Why you should be exercising during your menses
Ladies, working out while on your period is great! The overpowering cramps, bloating, fatigue, plus the constant mood swings are enough to persuade many to skip the gym and completely forget about exercising. However, suspending workout time to allow this moment to pass, is not the best decision. Kirian Bridgewater says exercising during menstruation has several benefits.
Needless to say, exercising on and off your menses is a must. For those of us who enjoy hitting the gym, high intensity interval training (HIIT), like crossfit, should be one of your the focuses.
"For one, it will combat the pain, fatigue, and depression that you feel because of the low levels of oestrogen and progesterone during your period," Bridgewater explained.
Doctor Bridgewater told Flair: "When a woman performs HIIT she releases chemicals from the brain called endorphins. We call these the body's natural morphine, because their chemical make-up is very similar to that of a strong painkiller. When they are released, they stimulate receptors in the body that relieves pain and gives off happy feelings."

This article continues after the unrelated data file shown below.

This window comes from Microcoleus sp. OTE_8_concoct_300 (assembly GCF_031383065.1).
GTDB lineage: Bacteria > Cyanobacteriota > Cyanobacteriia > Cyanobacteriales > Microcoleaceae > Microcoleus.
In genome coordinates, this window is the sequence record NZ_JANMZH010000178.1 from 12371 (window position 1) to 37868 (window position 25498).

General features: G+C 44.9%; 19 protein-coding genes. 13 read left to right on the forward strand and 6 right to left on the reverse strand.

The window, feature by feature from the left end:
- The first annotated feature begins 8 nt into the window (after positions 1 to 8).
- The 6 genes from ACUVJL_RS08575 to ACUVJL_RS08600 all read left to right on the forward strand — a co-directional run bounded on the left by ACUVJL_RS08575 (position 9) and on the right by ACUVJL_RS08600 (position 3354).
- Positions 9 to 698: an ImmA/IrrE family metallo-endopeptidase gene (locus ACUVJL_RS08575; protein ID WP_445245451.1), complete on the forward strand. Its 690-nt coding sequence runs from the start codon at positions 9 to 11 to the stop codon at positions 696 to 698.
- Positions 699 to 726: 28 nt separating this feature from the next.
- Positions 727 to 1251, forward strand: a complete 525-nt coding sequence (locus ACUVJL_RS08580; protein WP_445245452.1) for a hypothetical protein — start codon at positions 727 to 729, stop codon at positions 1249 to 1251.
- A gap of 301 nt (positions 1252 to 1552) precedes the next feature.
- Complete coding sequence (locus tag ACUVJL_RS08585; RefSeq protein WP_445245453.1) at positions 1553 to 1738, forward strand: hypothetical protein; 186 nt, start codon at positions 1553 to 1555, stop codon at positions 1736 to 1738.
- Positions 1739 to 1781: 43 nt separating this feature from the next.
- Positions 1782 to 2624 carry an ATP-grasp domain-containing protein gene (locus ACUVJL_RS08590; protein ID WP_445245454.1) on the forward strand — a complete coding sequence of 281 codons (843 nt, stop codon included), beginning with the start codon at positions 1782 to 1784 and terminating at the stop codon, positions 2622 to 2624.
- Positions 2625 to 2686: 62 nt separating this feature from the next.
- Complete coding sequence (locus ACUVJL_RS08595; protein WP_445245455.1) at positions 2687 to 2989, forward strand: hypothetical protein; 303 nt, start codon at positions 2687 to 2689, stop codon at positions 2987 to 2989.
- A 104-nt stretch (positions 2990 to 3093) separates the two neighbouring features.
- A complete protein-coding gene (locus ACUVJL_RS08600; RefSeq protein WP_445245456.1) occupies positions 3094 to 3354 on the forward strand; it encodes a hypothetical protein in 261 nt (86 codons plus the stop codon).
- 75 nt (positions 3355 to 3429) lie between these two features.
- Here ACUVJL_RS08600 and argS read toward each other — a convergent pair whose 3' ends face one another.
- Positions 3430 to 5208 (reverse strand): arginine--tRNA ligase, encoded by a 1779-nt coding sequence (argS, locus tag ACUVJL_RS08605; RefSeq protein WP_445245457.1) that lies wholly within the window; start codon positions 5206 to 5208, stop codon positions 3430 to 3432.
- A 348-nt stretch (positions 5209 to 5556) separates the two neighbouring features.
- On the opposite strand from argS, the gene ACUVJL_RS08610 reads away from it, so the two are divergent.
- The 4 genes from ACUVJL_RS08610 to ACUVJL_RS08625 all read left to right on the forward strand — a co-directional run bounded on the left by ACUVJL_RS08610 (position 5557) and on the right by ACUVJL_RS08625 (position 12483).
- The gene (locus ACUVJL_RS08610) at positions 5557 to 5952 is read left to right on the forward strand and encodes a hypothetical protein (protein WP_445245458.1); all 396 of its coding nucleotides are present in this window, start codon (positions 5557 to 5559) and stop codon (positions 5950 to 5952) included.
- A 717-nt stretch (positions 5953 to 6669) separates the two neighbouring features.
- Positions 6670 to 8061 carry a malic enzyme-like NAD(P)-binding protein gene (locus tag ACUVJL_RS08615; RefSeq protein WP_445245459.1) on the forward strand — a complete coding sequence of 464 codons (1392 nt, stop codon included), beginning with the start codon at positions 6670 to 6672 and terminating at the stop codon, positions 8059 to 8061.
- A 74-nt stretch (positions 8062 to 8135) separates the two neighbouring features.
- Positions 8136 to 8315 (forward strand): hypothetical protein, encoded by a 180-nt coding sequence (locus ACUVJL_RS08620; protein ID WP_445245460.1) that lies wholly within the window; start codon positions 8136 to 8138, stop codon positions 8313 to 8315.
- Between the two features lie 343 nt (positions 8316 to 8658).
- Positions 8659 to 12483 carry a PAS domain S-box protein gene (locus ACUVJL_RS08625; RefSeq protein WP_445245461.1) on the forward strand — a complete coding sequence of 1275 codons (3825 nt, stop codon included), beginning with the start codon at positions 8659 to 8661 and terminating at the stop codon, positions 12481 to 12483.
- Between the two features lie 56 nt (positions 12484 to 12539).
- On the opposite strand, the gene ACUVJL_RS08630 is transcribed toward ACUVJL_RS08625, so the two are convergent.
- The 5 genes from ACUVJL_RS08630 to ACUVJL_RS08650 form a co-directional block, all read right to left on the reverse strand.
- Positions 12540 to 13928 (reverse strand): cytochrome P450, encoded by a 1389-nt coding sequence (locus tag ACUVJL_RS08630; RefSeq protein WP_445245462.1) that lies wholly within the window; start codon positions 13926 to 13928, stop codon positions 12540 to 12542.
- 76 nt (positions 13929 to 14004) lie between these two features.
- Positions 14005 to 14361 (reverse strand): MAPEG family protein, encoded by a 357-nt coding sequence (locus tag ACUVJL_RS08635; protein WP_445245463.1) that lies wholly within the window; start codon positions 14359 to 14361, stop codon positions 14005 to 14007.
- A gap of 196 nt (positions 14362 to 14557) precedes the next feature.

Bye bye, bloating
Interestingly, not all exercise routines will help, but aerobic exercises are some of the best. So take a walk, jog, run, or even dance. According to the expert, all you need is one hour for just three times for the week. These will simultaneously increase the levels of two hormones in your body, oestrogen and progesterone, and decrease the levels of others that retain water. Hence, no more bloating.
And there's a bonus. "It also reduces prostaglandins, which are responsible for the contractions of your uterus. So, this means, less cramps for you during this time," she said.
She also highlighted that exercising lightens your flow. If you've recently started to your keep-fit sessions or plan to begin soon, simply to lessen the ooze, it won't happen immediately. It takes time and commitment. Not to mention, as the doc says, "If done consistently, exercising can help to regularise your periods and, of course, prevent chronic illnesses such as diabetes and hypertension."